Teaching Indigenous Culture in Germany

For more than a century, the stories of one man have influenced the image of Indigenous people from North America in German culture. The author Karl May (1842 – 1912) made up the fictional characters of Winnetou, a noble and strong Apache chief, and his blood brother Old Shatterhand, a German settler in the USA. Generations of Germans were fascinated by the adventures of the Native American & his friend, their names probably as well-known in Germany as Sherlock Holmes or Harry Potter in England. However, neither the Winnetou movies, nor the regular Karl-May-Festspiele (Karl May festivals), nor the original books have much to do with reality. Winnetou is a fantasy tale of the “Wild West” written by a man who, when publishing the first Winnetou story, had never travelled to North America. While the movies and books can be criticized for their historical misrepresentation & inauthentic images, Karl May’s stories have helped to create among some Germans a very romantic picture and a fascination for the cultures as well as spirituality of Aboriginal Peoples in North America. Lyndon J. Linklater from Thunderchild First Nation in Saskatchewan had the opportunity to travel to Germany with his wife Terri Bear Linklater (Muskoday First Nation) to teach Germans about his culture as well as the real traditions and history of First Nations in Canada. In this Postillion, he talks about his experiences, the hospitality he felt in Germany, and new friendships he made.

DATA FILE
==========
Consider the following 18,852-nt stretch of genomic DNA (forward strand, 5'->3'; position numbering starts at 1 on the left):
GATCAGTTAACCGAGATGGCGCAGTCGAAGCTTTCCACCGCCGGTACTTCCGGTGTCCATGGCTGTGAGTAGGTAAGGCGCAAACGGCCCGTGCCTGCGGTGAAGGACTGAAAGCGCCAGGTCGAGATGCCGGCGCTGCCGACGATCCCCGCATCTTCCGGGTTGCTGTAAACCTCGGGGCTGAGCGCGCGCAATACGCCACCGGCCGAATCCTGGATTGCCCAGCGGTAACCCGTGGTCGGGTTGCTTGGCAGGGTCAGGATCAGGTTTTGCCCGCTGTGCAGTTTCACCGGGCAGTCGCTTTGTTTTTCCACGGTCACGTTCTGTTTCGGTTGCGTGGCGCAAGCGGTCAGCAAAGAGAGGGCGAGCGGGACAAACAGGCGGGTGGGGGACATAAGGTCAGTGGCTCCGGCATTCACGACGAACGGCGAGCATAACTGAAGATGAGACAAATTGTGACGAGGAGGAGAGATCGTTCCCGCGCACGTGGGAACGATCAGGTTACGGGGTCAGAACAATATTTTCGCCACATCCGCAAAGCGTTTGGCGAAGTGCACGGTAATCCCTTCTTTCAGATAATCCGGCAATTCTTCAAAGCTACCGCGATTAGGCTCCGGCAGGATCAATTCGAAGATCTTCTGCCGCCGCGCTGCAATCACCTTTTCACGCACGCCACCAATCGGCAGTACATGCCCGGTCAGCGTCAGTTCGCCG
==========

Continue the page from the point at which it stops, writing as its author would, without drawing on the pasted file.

To read the interview, click here.
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